In Nyguen the applicant filed a further submission after the original appeal hearing regarding COVID-19 and the impact of the virus on his present conditions of incarceration.
In both cases, COVID-19 was not enough to render a successful appeal of the defendants’ sentences.
The Victorian Supreme Court found that the defendant’s age led him to be in the higher risk category in respect of COVID-19 and would make custody more onerous.
Politpoulos suffered from emphysema. While the court accepted that this caused more worry to him in terms of his susceptibility to catching the virus and made his experience of imprisonment more onerous, it did not have definitive medical information confirming he was at a higher risk of contracting the virus.
Accordingly, the court was not prepared to immediately release him from custody but moderated his sentence to an extent, to take into account the additional stress he was experiencing.
Due to Morey’s family residing in Perth and COVID-19, the court considered that he was likely to receive no visits in prison, at least for the time being.
The court also considered that it will play on his mind that his family and friends are isolated as would the worry about their health and wellbeing.
The court said these issues should play some part in mitigating Morely’s sentence.
The suspension of prison visits and reduction in telephone calls was also considered in this case.
The court considered that this, along with the fact Tennison was unable to occupy himself with work in prison (prisoner work had been limited to essential tasks only), would cause additional stress during his time in custody.
The court also considered the stress associated with catching the virus in the confined prison environment a mitigating factor.
The court acknowledged that COVID-19 would make life difficult in prison for a variety of reasons and there would likely be greater restriction on prisoners and facilities. This factor was taken into account by the court in fashioning an appropriate sentence.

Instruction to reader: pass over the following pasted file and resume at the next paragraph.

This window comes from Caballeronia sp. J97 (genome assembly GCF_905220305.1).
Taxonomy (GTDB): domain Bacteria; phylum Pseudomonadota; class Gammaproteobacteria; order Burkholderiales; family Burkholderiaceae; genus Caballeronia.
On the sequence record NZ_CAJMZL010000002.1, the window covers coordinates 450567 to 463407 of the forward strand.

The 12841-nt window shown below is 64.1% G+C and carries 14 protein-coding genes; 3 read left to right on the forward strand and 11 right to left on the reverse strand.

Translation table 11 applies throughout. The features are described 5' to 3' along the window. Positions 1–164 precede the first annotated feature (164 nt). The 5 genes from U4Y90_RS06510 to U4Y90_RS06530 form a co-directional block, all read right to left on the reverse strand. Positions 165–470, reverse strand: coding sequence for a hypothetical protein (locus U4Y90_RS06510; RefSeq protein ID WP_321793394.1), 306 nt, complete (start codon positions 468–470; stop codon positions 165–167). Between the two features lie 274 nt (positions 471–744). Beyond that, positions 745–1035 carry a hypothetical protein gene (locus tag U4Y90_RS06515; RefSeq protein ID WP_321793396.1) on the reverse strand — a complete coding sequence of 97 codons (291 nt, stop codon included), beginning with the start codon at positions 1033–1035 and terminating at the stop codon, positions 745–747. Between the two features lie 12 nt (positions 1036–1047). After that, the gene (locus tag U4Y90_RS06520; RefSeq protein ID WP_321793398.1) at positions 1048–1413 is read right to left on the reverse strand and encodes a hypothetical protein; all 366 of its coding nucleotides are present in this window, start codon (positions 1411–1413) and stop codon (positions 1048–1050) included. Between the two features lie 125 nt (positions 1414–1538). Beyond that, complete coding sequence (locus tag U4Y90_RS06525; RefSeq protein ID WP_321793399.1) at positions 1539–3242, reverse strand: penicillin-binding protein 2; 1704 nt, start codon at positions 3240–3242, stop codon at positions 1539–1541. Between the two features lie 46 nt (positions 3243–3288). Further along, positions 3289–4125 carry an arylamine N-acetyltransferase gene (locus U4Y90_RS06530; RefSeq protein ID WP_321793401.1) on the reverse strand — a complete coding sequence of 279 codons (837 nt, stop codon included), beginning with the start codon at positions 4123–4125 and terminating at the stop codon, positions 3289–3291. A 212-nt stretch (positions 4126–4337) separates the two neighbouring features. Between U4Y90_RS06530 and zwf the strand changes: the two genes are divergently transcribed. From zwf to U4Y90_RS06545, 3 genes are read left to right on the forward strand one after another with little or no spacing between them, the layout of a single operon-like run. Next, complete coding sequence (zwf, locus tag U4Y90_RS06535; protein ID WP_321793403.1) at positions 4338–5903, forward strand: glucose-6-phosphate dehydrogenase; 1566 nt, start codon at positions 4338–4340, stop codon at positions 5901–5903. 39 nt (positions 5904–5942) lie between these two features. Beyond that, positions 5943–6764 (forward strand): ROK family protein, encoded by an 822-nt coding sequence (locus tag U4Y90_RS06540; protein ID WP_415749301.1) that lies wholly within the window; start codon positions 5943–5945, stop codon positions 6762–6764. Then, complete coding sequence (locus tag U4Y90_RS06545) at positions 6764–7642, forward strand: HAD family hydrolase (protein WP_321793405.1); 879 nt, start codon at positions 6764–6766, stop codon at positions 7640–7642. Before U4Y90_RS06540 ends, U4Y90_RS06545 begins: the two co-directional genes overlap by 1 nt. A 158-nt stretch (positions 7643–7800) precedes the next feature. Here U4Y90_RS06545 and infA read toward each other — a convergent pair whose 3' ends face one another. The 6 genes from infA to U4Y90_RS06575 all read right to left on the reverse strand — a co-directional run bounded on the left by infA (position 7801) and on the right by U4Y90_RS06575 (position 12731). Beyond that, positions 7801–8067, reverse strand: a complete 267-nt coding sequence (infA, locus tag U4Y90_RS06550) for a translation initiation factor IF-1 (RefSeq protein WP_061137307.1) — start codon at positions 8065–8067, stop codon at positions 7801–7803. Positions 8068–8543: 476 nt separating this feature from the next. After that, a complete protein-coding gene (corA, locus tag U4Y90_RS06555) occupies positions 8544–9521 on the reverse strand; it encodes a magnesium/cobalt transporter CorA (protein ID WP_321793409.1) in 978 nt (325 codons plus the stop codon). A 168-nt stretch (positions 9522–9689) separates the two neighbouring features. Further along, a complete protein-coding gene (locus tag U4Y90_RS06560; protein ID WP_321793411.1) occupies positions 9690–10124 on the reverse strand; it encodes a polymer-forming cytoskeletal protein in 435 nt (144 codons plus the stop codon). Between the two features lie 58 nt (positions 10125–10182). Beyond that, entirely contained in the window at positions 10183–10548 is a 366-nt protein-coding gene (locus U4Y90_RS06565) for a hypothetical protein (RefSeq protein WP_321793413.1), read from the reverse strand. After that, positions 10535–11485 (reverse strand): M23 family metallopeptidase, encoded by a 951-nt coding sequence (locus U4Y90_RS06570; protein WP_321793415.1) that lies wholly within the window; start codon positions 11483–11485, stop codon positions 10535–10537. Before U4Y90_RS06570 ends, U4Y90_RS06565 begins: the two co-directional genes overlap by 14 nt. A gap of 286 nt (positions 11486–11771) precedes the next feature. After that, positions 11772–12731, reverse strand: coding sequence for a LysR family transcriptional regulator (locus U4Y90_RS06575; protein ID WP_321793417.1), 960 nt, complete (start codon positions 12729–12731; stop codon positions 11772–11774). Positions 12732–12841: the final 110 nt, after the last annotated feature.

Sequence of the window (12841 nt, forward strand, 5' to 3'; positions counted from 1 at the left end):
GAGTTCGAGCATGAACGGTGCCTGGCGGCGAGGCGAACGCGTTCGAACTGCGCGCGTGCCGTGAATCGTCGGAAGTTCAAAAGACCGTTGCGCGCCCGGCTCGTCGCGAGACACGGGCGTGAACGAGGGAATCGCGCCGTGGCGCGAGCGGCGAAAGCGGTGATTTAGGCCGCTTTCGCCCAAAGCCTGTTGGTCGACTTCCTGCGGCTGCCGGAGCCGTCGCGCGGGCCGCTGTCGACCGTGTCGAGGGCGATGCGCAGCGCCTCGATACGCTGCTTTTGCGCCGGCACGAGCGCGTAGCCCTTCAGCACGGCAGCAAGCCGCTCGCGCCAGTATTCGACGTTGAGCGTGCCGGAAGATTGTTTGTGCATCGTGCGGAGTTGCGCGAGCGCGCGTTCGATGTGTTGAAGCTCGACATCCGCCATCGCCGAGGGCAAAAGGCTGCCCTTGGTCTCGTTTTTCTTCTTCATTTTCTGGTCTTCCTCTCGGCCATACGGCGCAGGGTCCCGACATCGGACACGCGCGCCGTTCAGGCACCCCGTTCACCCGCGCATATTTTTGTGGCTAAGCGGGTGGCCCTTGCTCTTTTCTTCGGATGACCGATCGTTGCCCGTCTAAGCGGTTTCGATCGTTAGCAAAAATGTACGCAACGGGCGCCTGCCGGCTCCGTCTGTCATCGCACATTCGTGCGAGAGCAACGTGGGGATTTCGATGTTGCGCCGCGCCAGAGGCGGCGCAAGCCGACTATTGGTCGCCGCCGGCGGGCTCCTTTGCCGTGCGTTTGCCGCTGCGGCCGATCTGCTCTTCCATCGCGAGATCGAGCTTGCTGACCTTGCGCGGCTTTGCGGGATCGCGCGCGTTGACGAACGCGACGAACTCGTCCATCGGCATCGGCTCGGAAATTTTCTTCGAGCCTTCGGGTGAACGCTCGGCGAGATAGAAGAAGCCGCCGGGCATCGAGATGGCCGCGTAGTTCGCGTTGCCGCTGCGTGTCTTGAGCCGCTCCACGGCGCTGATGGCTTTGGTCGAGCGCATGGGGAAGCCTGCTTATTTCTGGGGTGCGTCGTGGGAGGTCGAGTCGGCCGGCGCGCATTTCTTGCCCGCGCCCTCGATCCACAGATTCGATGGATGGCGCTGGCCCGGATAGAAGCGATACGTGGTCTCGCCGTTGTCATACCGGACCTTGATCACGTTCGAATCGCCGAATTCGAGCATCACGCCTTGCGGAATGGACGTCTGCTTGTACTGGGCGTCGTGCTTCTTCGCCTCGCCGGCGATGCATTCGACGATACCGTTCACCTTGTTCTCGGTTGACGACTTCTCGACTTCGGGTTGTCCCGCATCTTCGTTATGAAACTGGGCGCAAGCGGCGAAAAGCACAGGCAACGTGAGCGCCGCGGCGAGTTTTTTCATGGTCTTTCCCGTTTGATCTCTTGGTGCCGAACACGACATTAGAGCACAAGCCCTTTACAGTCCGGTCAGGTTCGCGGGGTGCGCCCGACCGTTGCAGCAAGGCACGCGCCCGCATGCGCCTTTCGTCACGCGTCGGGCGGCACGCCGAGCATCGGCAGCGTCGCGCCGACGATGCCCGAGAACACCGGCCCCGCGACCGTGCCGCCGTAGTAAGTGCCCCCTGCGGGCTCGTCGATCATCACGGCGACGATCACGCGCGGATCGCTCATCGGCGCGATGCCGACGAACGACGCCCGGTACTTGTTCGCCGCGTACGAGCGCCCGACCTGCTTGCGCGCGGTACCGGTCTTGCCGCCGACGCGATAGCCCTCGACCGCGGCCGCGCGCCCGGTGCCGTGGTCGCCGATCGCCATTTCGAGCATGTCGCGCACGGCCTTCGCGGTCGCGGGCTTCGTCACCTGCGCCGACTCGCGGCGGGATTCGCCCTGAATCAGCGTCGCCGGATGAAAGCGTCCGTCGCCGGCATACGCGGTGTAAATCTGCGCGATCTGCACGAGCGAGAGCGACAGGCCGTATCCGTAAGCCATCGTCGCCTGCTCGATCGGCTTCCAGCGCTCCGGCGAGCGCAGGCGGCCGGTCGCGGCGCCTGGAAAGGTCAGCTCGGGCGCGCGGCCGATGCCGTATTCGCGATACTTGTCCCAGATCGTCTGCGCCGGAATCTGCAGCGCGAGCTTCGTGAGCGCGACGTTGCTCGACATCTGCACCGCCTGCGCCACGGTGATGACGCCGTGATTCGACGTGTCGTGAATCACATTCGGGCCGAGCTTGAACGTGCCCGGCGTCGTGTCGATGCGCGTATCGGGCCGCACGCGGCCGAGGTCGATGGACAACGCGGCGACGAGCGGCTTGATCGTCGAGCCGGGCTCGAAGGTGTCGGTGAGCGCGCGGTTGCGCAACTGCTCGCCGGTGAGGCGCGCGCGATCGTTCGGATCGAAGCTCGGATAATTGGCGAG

Recently in Queensland, a defendant’s sentence of imprisonment for fraud offences was suspended forthwith after he had already served a significant period in custody.
His barrister made reference to the difficulties and uncertainty he and other inmates faced in light of the COVID-19 pandemic. Significantly for him, this included restriction on personal visits in prison.
The court acknowledged the present public health emergency due to the virus.
The court said it expected that as a result, imprisonment will be much more onerous than usual due to a significantly increased risk of contagion and a high risk of the prisoner spending long periods of confinement to a cell. This was taken into account by the court.
Defendants who intend to plead guilty should speak with their legal representative about proceeding with their sentence as early as possible and practicable during this time.
This is especially so where the defendant is not in custody and not at risk of serving a period of imprisonment as a result of their sentence; and for those in custody with prospects of securing release from prison upon the finalisation of their sentence.
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This article is of a general nature and should not be relied upon as legal advice. If you require further information, advice or assistance for your specific circumstances, please contact Gilshenan & Luton, Criminal & Employment Lawyers Brisbane and Sunshine Coast, Queensland.